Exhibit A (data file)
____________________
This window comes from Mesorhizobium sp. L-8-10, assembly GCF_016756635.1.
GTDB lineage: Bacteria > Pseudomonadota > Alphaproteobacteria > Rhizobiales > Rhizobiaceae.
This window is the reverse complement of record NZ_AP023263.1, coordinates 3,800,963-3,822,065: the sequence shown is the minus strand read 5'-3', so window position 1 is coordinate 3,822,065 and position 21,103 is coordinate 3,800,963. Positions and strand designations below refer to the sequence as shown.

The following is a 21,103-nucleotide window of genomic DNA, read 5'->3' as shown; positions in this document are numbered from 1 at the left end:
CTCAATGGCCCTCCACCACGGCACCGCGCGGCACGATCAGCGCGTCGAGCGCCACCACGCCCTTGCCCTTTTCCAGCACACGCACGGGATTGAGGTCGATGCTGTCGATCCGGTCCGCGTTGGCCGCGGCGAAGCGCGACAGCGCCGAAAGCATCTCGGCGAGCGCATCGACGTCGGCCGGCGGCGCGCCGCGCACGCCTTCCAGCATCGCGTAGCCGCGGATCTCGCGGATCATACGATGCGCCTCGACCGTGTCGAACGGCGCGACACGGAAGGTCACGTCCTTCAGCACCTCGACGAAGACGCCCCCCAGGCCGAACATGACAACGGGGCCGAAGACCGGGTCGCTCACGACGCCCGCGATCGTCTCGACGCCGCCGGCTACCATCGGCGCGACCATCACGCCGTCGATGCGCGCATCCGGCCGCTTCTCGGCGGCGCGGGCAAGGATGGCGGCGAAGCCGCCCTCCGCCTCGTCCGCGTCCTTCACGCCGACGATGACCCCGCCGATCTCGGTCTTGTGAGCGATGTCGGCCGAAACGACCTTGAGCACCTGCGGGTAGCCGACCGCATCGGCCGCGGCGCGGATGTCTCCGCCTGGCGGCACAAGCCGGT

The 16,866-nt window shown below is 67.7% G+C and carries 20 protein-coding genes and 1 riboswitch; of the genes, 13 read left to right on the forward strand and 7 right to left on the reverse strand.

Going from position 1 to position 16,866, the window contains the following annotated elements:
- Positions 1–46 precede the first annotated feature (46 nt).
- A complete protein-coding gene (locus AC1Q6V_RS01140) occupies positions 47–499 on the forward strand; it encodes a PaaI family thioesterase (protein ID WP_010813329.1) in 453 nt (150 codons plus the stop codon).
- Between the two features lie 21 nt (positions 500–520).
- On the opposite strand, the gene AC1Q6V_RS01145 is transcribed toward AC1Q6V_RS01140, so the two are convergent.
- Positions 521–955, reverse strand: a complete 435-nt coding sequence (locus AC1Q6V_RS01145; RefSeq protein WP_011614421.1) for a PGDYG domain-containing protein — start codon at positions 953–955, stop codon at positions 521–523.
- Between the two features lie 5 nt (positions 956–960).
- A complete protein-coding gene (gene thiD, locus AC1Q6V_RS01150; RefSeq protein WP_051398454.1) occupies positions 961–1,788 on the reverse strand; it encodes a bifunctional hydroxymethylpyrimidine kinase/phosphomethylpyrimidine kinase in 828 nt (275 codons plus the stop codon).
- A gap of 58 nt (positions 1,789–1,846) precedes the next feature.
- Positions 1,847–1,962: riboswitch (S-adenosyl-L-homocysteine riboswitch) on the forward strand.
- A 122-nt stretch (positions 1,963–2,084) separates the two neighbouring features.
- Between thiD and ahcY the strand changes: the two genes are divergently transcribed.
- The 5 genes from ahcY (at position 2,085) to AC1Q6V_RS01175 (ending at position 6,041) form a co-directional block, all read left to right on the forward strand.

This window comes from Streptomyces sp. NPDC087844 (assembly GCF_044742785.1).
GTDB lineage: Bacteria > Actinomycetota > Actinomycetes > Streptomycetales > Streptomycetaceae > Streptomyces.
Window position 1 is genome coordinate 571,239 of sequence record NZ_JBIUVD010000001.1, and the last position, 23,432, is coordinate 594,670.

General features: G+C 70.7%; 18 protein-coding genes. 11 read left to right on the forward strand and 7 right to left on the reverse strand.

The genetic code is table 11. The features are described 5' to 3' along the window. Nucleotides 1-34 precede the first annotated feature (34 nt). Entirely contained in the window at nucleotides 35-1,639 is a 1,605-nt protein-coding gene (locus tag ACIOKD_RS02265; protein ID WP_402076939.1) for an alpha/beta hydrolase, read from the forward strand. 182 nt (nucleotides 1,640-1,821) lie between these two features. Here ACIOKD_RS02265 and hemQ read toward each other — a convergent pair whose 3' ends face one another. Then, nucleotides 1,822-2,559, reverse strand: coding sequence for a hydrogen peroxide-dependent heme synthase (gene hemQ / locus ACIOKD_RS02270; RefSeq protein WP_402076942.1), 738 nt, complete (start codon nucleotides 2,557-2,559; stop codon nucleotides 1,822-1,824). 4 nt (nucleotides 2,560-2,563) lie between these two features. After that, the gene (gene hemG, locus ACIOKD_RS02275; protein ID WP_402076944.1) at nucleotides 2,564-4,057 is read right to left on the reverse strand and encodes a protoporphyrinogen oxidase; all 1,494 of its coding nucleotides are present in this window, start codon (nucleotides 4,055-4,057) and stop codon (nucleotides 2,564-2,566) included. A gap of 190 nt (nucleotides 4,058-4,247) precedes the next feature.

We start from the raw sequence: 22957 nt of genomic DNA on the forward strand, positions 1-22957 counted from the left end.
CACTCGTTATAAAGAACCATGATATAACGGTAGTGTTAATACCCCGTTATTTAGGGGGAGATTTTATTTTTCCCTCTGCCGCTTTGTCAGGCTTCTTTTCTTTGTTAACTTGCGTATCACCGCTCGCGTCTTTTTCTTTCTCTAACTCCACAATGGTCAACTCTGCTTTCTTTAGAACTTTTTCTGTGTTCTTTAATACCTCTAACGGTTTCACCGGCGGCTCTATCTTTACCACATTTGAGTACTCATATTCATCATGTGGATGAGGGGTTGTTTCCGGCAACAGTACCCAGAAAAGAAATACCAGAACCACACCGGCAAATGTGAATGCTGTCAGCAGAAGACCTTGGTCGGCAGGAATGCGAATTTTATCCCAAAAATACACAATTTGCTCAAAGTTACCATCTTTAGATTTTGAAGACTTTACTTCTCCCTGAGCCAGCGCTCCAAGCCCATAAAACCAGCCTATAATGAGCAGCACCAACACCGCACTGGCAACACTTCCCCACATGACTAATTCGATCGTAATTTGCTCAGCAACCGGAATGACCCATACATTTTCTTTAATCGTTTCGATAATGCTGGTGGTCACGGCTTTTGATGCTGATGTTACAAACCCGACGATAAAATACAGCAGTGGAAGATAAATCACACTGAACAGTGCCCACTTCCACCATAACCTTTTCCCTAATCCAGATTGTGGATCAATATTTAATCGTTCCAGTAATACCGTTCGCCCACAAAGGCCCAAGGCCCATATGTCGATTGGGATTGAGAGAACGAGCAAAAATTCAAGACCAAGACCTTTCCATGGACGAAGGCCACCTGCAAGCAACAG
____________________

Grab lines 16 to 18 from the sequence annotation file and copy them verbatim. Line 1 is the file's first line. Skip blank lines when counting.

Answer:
- Positions 1,847–1,962: riboswitch (S-adenosyl-L-homocysteine riboswitch) on the forward strand.
- A 122-nt stretch (positions 1,963–2,084) separates the two neighbouring features.
- Between thiD and ahcY the strand changes: the two genes are divergently transcribed.